Sunday, November 7, 2010

John Burnett Orchestra - Down For Dou...

John Burnett Orchestra - Down For Double-Delmark


     Most astute radio listeners of jazz know the distinguish on air voice of John Burnett. His daily show heard throughout the Midwest features ample doses of all manner of jazz from the earliest of eras to the present. And then there is the big band leader, John Burnett. And what a big and leader he is!
    Down for Double, his tribute to the "best bandleaders of swing" is a great primer for those wanting to hear the band sounds of yesteryear. The sounds that put big band music front and center of American music listening.
    The Disc's first 9 numbers from Glenn Miller, Ellington, Basie and Buddy Rich all swing like a big band should. All were recorded 'live' over a 5 year period at the Drury Lane and Fitzgerald's. High octane doses of In The Mood, In a Mellow Tone, One O'clock Jump, West Side Story, Sing, Sing, Sing, Out of Nowhere, and others are given a fresh redress. This is a big band that has to been seen 'live' to really feel its dancing pull. They are having a great swinging time!

Bill O'Connell

Bill O'Connell -Rhapsody in Blue-Challenge
    The wonderous thing about pianist Bill O'Connell is that dispite his latin baptismal he is an all purpose mainstream jazz cat. This latest offering proves the point. O'Connell sets the record straight with some straigh ahead grooves from start to finish. From the boisterous opener Monk's Cha-Cha to the bare knuckled 'Pocket Change', these tunes set the stage for an exciting disc through and trhough.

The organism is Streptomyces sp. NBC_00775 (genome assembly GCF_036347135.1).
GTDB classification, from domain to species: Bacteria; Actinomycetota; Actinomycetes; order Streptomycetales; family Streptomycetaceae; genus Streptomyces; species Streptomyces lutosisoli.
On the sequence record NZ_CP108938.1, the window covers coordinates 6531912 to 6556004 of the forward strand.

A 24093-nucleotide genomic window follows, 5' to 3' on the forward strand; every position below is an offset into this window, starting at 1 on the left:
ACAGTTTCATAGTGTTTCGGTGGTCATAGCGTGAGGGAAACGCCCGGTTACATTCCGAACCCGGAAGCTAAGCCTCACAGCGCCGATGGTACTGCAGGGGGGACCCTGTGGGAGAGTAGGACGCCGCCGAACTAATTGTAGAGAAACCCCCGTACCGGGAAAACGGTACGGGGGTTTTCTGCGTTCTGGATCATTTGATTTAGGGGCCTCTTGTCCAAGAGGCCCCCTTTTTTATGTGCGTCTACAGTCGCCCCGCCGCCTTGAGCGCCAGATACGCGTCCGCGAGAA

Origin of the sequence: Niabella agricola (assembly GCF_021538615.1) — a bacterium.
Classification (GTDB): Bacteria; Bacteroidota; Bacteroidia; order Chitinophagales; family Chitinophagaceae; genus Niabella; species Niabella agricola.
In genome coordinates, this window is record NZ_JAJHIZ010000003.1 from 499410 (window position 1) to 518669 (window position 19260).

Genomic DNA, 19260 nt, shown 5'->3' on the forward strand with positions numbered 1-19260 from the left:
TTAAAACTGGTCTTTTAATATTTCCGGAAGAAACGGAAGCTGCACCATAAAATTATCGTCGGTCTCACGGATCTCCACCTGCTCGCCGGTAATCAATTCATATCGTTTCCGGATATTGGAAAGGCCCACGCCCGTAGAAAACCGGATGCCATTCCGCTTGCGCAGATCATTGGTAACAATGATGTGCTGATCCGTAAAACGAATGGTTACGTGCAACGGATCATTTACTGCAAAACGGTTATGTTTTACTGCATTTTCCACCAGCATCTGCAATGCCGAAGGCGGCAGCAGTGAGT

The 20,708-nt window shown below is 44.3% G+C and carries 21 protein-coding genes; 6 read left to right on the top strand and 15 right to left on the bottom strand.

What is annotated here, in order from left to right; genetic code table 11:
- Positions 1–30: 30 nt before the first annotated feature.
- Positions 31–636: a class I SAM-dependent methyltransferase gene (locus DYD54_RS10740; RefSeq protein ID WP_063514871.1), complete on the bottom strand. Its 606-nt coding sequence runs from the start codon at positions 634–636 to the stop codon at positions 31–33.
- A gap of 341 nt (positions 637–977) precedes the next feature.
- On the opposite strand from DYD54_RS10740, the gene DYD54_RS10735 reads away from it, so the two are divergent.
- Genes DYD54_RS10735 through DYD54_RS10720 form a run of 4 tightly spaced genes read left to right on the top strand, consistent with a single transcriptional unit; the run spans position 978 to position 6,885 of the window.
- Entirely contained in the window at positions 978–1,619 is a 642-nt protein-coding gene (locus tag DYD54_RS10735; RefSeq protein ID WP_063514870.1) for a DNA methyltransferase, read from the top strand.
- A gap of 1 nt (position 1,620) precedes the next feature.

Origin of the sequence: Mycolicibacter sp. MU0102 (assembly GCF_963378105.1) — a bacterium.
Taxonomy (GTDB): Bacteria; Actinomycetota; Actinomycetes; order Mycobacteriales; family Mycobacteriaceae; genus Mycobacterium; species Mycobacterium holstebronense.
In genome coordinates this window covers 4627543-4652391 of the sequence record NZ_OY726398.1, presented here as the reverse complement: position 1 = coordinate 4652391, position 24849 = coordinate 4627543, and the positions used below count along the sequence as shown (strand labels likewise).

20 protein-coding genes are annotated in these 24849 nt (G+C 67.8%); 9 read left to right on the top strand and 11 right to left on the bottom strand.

O'Connell has enlisted a bunch of his running buddies in Dave Samuels; Richie Flores; Conrad Herwig, who only guests on the cut J-Man; Steve Berrios; a new name to these ears in bassist Luques Curtis sharing bass duties along with David Finck (who name was mysteriously omitted from the back CD cover); and the firey Steve Slagle, saxes. It is Slagle who gives a poingnant soprano offering on the lovely ballad, 'It Never Entered My Mind'. Don't think I've heard one done on soprano before. The cut J-Man is perhaps the disc's hippest groove swinger. This is a tight discs from beginning to end. This has got to be Bill O'Connell's working band. If no it outta be.
O'Connell, piano; Luques Curtis & Dave Finck, bass; Steve Berrios,perc; Steve Slagle, saxes; Richie Flores, perc; Dave Samuels,vibes, Conrad Herwig,tb.

Saturday, November 6, 2010

Miles Davis/Gil Evans

Miles Davis/Gil Evans -Sketches of Spain- by Lew Soloff/Steve Richman & the Harmonie Ensemble
    The illustrious George Avakian posed the question, "why record a new version of a landmark LP album?"
    Kudos to Mr. Avakian but the retort is a resounding, Why Not?
    Indeed Sketches of Spain is a masterwork that blurred categories of both jazz and European classical music. And to this date no one has dared ventured its pithy harmonies and sanguine peaks and valleys. Just as many works of the European classical masters are redone, replayed and re-hashed yearly why not the masterpiece Sketches of Spain be accorded the same long overdue honor.
    One can think of a litany of trumpeters who might have filled the Miles delegate bill. Wynton Marsalis, Terence Blanchard, Jon Faddis....Yet it is Lou Soloff, hands down one of the finest trumpeters living today. Soloff is in fine form doing an admirable job over and above board, transforming the solo improvs as his own. Soloff does not in any way ape the Miles Davis sound vacuum, while a well meaning acolyte might have done so. Which is no slight to Davis. In fact, one could imagine a wild card such as Wadada Leo Smith performing an even pithier enactment. Couldn't one? 
    After the initial listening one is left panting for more. In fact, if Master Evans were alive today who knows if he would not have re-investigated even newer music out of which Sketches sprang forth? This is music that begs for more. A hallmark recording.